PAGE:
That’s a lot.  And that is exactly why I need that distance.  This morning I had yoga.  Tonight I have critique group.  In the middle I can do many different things.  I’ve got two more shelves to clean off in my office.  Or I could listen to an audio book and crochet.  Or read some contest entries.  Maybe I’ll format this interview that’s sitting in my inbox.

What I won’t do is write.  When you are a writer, distance is like absence.  It makes the heart grow founder and provides the clarity that you need for a successful rewrite.

Tomorrow, I’ll write again.  Today?  Today I’m mentally lounging.  We cats are like that.


June 5, 2017

The Rough Draft: Only Step 1

Filed under: Uncategorized — suebe @ 3:57 am
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Today I am finishing the rough draft of the book on advertising.  Or at least the rough draft of the main body of the book.  I’ve got about half of the back matter roughed but I’m going to let the remainder wait.  Why?  Because the rough draft is only Step #1.

In the rough draft, I cover the material in the outline, leaving no blanks.  I come in as close to the word count as possible.  In fact, sometimes I come in a little low but I do my best not too come in too high.  I also check the reading level and make sure that it is within the correct range.

But it can be hard to judge the flow in the rough draft.  Part of the problem is due to the various components in a chapter.  I have the main text, two sidebars and up to two other features per chapter.  I know that the sidebars and extras fit into the chapter but I don’t know how one chapter flows into the next.

This means that once I have the rough in hand, I print it out and read only the main body of each chapter.  Does one flow into the next?  If not, I make repairs as needed.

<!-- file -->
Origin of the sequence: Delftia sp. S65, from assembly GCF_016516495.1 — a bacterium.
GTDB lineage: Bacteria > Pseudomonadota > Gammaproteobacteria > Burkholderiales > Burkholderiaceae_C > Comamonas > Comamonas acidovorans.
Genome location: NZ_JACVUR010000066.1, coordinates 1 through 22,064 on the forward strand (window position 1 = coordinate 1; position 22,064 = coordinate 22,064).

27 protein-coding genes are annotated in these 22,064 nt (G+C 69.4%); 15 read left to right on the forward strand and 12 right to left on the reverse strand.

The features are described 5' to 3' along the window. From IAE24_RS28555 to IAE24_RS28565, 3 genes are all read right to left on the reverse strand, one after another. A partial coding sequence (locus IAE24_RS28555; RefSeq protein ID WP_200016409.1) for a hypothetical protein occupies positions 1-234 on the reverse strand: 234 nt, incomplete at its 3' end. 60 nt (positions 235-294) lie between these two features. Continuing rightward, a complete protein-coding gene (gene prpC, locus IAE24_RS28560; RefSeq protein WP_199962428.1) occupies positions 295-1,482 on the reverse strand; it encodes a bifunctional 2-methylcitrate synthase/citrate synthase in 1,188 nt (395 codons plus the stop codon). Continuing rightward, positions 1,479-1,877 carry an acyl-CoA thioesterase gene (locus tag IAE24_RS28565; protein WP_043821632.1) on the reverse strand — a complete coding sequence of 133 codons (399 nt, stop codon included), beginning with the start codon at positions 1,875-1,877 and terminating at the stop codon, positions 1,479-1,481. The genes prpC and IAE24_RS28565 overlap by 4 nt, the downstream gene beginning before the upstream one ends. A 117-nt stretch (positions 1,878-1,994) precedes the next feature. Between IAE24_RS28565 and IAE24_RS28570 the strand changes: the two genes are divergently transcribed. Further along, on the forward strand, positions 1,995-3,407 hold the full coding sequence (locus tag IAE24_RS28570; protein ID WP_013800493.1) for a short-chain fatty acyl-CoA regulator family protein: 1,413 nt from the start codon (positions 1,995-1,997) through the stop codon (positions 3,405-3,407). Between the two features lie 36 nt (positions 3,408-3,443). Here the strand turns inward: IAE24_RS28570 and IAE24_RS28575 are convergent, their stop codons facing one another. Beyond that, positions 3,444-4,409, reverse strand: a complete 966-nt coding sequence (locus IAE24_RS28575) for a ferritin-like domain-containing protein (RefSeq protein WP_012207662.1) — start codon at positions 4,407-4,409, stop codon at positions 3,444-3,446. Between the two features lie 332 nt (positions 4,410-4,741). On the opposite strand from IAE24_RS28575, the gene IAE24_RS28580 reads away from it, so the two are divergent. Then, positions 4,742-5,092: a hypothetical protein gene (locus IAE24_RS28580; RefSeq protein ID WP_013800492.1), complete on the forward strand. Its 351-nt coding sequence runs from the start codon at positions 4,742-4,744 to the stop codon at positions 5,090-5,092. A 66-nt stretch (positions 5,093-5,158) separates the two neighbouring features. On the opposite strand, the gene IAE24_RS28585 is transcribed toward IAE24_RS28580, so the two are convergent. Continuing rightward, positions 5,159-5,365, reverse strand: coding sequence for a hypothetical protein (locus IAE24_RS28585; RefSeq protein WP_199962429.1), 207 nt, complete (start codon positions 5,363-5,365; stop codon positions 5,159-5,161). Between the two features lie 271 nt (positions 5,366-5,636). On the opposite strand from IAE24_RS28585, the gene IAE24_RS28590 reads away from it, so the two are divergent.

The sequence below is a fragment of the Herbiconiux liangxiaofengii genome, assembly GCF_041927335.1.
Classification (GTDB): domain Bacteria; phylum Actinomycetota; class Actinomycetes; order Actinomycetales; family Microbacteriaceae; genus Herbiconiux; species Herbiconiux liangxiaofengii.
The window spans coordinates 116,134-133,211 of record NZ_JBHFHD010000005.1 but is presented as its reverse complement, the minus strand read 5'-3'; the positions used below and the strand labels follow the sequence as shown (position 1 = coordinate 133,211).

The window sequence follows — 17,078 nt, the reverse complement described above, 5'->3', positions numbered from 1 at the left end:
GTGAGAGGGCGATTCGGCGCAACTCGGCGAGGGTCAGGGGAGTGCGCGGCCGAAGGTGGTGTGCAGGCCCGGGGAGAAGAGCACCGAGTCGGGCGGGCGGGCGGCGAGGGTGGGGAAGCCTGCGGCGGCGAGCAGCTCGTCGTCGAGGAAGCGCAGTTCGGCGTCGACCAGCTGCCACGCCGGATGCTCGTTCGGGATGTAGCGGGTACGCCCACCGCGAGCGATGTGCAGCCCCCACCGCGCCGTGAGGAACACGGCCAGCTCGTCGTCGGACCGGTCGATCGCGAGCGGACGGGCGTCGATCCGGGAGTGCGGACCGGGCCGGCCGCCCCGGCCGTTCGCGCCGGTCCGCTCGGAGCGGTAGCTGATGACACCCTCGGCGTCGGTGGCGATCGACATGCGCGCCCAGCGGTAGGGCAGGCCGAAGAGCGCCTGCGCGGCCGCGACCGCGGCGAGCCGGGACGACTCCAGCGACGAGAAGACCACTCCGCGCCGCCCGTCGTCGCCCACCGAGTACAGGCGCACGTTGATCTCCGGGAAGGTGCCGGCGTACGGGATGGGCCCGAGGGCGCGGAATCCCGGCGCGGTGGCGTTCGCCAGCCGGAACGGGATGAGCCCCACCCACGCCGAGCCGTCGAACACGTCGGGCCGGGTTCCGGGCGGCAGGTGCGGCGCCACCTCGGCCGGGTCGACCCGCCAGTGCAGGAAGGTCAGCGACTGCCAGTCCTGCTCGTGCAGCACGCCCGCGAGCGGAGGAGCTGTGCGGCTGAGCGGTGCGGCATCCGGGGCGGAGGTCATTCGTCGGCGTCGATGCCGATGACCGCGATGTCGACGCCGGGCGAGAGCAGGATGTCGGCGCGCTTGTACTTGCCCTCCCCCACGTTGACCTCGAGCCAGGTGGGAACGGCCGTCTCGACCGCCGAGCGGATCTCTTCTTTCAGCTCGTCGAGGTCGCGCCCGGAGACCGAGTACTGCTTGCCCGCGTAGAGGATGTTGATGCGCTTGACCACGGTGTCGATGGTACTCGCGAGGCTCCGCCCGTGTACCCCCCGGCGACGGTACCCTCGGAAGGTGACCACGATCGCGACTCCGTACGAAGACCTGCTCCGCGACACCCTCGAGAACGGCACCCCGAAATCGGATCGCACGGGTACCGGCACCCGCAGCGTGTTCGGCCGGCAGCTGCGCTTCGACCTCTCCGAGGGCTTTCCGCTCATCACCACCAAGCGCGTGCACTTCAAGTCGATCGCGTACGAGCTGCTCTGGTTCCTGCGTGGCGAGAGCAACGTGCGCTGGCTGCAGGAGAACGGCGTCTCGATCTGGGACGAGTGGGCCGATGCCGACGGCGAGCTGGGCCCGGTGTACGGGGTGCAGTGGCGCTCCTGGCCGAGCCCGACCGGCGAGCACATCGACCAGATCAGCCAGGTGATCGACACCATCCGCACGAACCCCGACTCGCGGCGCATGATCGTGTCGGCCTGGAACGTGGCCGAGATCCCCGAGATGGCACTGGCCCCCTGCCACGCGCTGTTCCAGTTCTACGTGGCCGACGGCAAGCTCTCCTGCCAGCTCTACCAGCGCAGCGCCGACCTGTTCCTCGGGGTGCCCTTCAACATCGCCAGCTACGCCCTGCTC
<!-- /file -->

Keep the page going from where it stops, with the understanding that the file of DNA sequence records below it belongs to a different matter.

Then I go back and make certain that each chapter covers the material listed in the outline.  That’s important because my editor okay’ed the outline.  Although some changes may be required, I don’t want to go too far afield.

Once this is done, I make sure each sidebar or other material expands on the main text.  It can’t repeat it.  And it has to tie into the main subject matter fairly closely.

It sounds like a lot but really this part goes fairly quickly if I’ve done a good job of following my outline.  But this is a great opportunity to tighten what needs to be tightened and then add even more details.  Kids love facts and editors love it when these facts blend well into the main text.

But the rough draft is only the beginning.


May 24, 2017

Picture Book Writing: It Started with a Title

Filed under: Uncategorized — suebe @ 1:59 am
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Yesterday I was piddling around doing something else, talking to my teen when a phrase popped into my head.  “Yeti yoga.”

“Sasquatch swimming, what’s your point?”

“I’m not sure.  What would yeti hope to get out of yoga?”

Fortunately he’s grown up with Writer Mom so this didn’t particularly phase him.  I wasn’t sure what if anything would happen with this but it seemed like a fun title so I jotted it down and got back to work on the outline and chapter one of Advertising Overload. I turned those in after dinner and did some yard work.  It wasn’t until I turned off my computer and got in the shower that ideas started popping into my head.

Main Character: Gigi.  Daughter of two explorers.  Home schooled, naturally.

Setting: Himalayas, also naturally.

I knew what specific yoga positions yeti would practice (triangle, downward dog and a high lunge) as well as why (the normal reason, relaxation, and reducing your profile during high winds).  Now to work it into a story.

By the time I got out of the shower I had my chorus, my story problem and several scenes worked out.  Of course I’d already shut the computer off so I quickly drafted the book on a pad of Post-It Notes.  The benefit of a Post-It draft is that it is easy to see how many scenes you have, judge balance and see what, if anything, needs to be shifted.  Normally I do this by putting the POst-Its on the story board but not this time.  It’s still in its hiding place on top of my filing cabinets.